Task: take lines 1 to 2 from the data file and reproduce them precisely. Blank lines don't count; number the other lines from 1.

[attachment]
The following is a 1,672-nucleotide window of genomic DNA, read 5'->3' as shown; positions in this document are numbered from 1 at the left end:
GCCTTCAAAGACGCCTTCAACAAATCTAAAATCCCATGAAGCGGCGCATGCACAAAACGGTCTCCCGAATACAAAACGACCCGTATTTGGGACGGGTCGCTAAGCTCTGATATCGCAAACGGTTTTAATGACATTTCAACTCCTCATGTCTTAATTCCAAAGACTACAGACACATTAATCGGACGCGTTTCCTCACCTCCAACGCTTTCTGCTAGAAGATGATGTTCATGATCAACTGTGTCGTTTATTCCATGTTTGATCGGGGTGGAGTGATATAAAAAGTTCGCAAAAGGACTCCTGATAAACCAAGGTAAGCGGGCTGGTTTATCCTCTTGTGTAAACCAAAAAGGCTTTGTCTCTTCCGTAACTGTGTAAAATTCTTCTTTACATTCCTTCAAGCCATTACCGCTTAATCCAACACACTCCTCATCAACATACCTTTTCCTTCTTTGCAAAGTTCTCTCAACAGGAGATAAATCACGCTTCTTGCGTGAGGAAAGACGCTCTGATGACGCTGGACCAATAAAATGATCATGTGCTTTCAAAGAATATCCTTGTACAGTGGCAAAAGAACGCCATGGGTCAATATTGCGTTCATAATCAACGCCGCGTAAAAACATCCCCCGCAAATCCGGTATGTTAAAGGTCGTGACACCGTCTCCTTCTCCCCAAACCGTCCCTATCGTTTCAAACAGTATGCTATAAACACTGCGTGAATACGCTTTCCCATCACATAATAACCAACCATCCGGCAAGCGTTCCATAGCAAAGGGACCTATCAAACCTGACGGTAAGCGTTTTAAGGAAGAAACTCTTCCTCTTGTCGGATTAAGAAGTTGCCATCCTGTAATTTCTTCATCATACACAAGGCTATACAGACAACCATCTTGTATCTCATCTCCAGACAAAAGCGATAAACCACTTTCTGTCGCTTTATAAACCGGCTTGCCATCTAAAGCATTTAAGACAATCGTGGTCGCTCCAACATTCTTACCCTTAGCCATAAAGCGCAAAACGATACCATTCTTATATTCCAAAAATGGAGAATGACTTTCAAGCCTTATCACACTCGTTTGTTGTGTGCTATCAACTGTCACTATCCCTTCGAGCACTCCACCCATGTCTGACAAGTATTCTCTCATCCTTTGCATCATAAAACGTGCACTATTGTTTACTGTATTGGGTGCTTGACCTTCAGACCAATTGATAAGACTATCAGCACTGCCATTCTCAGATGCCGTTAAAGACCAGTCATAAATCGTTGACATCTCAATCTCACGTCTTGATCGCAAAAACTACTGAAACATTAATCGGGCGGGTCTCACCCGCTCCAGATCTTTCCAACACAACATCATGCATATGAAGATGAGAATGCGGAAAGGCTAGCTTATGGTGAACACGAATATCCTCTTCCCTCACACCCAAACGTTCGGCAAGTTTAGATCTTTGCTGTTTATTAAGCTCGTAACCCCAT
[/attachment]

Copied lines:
The following is a 1,672-nucleotide window of genomic DNA, read 5'->3' as shown; positions in this document are numbered from 1 at the left end:
GCCTTCAAAGACGCCTTCAACAAATCTAAAATCCCATGAAGCGGCGCATGCACAAAACGGTCTCCCGAATACAAAACGACCCGTATTTGGGACGGGTCGCTAAGCTCTGATATCGCAAACGGTTTTAATGACATTTCAACTCCTCATGTCTTAATTCCAAAGACTACAGACACATTAATCGGACGCGTTTCCTCACCTCCAACGCTTTCTGCTAGAAGATGATGTTCATGATCAACTGTGTCGTTTATTCCATGTTTGATCGGGGTGGAGTGATATAAAAAGTTCGCAAAAGGACTCCTGATAAACCAAGGTAAGCGGGCTGGTTTATCCTCTTGTGTAAACCAAAAAGGCTTTGTCTCTTCCGTAACTGTGTAAAATTCTTCTTTACATTCCTTCAAGCCATTACCGCTTAATCCAACACACTCCTCATCAACATACCTTTTCCTTCTTTGCAAAGTTCTCTCAACAGGAGATAAATCACGCTTCTTGCGTGAGGAAAGACGCTCTGATGACGCTGGACCAATAAAATGATCATGTGCTTTCAAAGAATATCCTTGTACAGTGGCAAAAGAACGCCATGGGTCAATATTGCGTTCATAATCAACGCCGCGTAAAAACATCCCCCGCAAATCCGGTATGTTAAAGGTCGTGACACCGTCTCCTTCTCCCCAAACCGTCCCTATCGTTTCAAACAGTATGCTATAAACACTGCGTGAATACGCTTTCCCATCACATAATAACCAACCATCCGGCAAGCGTTCCATAGCAAAGGGACCTATCAAACCTGACGGTAAGCGTTTTAAGGAAGAAACTCTTCCTCTTGTCGGATTAAGAAGTTGCCATCCTGTAATTTCTTCATCATACACAAGGCTATACAGACAACCATCTTGTATCTCATCTCCAGACAAAAGCGATAAACCACTTTCTGTCGCTTTATAAACCGGCTTGCCATCTAAAGCATTTAAGACAATCGTGGTCGCTCCAACATTCTTACCCTTAGCCATAAAGCGCAAAACGATACCATTCTTATATTCCAAAAATGGAGAATGACTTTCAAGCCTTATCACACTCGTTTGTTGTGTGCTATCAACTGTCACTATCCCTTCGAGCACTCCACCCATGTCTGACAAGTATTCTCTCATCCTTTGCATCATAAAACGTGCACTATTGTTTACTGTATTGGGTGCTTGACCTTCAGACCAATTGATAAGACTATCAGCACTGCCATTCTCAGATGCCGTTAAAGACCAGTCATAAATCGTTGACATCTCAATCTCACGTCTTGATCGCAAAAACTACTGAAACATTAATCGGGCGGGTCTCACCCGCTCCAGATCTTTCCAACACAACATCATGCATATGAAGATGAGAATGCGGAAAGGCTAGCTTATGGTGAACACGAATATCCTCTTCCCTCACACCCAAACGTTCGGCAAGTTTAGATCTTTGCTGTTTATTAAGCTCGTAACCCCAT